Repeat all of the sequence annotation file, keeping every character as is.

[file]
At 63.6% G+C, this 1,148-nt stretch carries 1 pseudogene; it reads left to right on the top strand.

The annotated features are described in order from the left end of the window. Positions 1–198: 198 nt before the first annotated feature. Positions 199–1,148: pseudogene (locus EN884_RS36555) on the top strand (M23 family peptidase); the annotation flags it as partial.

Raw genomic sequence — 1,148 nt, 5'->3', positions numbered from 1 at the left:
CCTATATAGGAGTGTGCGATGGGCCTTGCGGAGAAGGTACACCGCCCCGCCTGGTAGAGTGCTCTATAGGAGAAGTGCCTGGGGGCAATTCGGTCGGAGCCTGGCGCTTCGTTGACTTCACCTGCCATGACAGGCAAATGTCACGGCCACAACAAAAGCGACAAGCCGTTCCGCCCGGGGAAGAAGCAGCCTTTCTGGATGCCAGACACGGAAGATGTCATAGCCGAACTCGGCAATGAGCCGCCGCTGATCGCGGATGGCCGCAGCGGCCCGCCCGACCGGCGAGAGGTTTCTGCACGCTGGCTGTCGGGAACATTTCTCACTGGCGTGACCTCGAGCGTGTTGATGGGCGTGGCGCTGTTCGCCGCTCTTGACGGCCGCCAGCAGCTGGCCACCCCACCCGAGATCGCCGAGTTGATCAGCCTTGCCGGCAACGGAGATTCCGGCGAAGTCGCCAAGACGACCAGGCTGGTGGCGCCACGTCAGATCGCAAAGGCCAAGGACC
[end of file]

At 63.6% G+C, this 1,148-nt stretch carries 1 pseudogene; it reads left to right on the top strand.

The annotated features are described in order from the left end of the window. Positions 1–198: 198 nt before the first annotated feature. Positions 199–1,148: pseudogene (locus EN884_RS36555) on the top strand (M23 family peptidase); the annotation flags it as partial.

Raw genomic sequence — 1,148 nt, 5'->3', positions numbered from 1 at the left:
CCTATATAGGAGTGTGCGATGGGCCTTGCGGAGAAGGTACACCGCCCCGCCTGGTAGAGTGCTCTATAGGAGAAGTGCCTGGGGGCAATTCGGTCGGAGCCTGGCGCTTCGTTGACTTCACCTGCCATGACAGGCAAATGTCACGGCCACAACAAAAGCGACAAGCCGTTCCGCCCGGGGAAGAAGCAGCCTTTCTGGATGCCAGACACGGAAGATGTCATAGCCGAACTCGGCAATGAGCCGCCGCTGATCGCGGATGGCCGCAGCGGCCCGCCCGACCGGCGAGAGGTTTCTGCACGCTGGCTGTCGGGAACATTTCTCACTGGCGTGACCTCGAGCGTGTTGATGGGCGTGGCGCTGTTCGCCGCTCTTGACGGCCGCCAGCAGCTGGCCACCCCACCCGAGATCGCCGAGTTGATCAGCCTTGCCGGCAACGGAGATTCCGGCGAAGTCGCCAAGACGACCAGGCTGGTGGCGCCACGTCAGATCGCAAAGGCCAAGGACC